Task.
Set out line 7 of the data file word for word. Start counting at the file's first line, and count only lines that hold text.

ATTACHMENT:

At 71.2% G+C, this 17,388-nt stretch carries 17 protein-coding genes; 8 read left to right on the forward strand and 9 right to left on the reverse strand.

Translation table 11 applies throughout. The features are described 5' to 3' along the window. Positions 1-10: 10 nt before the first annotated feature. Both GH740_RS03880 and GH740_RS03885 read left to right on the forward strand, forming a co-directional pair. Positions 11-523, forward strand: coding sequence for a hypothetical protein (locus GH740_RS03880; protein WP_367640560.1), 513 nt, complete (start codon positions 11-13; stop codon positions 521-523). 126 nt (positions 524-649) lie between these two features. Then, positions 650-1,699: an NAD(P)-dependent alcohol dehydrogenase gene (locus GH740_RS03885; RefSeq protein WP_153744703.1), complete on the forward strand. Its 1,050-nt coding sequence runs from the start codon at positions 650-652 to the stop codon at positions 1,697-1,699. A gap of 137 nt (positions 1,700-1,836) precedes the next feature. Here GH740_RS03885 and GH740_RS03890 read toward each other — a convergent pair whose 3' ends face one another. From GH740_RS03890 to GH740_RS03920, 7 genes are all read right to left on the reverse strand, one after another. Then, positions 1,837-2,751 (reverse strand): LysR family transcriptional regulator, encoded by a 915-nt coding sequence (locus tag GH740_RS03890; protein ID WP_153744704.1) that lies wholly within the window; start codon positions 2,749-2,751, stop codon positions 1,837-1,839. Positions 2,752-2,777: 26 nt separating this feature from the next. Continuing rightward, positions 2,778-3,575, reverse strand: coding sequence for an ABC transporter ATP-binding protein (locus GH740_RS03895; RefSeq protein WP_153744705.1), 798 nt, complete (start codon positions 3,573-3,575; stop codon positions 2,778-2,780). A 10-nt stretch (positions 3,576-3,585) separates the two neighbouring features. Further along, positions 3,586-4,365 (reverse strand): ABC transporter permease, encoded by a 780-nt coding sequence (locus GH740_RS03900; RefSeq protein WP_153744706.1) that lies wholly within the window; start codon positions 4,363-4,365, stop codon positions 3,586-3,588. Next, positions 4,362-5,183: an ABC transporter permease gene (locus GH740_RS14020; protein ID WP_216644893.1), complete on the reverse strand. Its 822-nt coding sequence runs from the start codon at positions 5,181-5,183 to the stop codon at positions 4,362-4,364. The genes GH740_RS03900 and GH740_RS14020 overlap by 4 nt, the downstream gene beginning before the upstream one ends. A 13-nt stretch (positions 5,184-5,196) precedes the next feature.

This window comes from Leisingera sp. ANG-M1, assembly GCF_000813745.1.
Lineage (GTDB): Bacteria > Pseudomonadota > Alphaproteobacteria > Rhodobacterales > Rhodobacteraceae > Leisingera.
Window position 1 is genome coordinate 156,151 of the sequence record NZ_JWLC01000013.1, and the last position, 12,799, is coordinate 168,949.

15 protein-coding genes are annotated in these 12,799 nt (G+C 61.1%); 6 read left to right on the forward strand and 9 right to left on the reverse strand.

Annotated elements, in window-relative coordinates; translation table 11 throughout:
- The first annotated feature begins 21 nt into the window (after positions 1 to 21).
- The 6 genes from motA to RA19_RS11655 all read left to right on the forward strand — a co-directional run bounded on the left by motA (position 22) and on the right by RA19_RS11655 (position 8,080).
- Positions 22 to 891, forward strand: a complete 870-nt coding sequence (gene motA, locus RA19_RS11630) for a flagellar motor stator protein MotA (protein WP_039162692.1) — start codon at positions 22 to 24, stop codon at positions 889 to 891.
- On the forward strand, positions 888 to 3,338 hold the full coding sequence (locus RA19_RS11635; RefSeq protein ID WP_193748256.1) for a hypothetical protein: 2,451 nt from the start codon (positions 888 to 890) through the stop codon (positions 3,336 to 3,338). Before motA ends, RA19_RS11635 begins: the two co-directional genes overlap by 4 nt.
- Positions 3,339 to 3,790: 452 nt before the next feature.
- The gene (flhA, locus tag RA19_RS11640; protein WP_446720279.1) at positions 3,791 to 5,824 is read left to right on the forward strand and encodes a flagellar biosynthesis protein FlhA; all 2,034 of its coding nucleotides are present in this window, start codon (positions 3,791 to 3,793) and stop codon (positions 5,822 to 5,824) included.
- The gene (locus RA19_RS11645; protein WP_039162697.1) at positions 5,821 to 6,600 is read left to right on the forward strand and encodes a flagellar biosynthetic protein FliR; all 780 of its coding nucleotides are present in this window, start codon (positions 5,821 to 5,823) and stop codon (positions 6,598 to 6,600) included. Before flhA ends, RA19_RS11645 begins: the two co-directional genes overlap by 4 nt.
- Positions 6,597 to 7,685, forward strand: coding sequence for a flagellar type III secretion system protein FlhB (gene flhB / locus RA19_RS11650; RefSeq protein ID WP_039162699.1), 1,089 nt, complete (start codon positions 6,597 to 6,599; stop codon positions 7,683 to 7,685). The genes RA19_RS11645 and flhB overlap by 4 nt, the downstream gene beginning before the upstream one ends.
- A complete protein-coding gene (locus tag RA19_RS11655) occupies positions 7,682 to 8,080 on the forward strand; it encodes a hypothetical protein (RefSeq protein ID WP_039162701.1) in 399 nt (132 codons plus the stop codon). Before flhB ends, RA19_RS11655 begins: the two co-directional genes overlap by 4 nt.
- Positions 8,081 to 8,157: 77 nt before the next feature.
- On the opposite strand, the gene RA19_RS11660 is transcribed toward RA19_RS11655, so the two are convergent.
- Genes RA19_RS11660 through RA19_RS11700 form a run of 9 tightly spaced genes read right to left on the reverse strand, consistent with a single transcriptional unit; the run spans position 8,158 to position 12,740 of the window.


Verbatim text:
Annotated elements, in window-relative coordinates; translation table 11 throughout: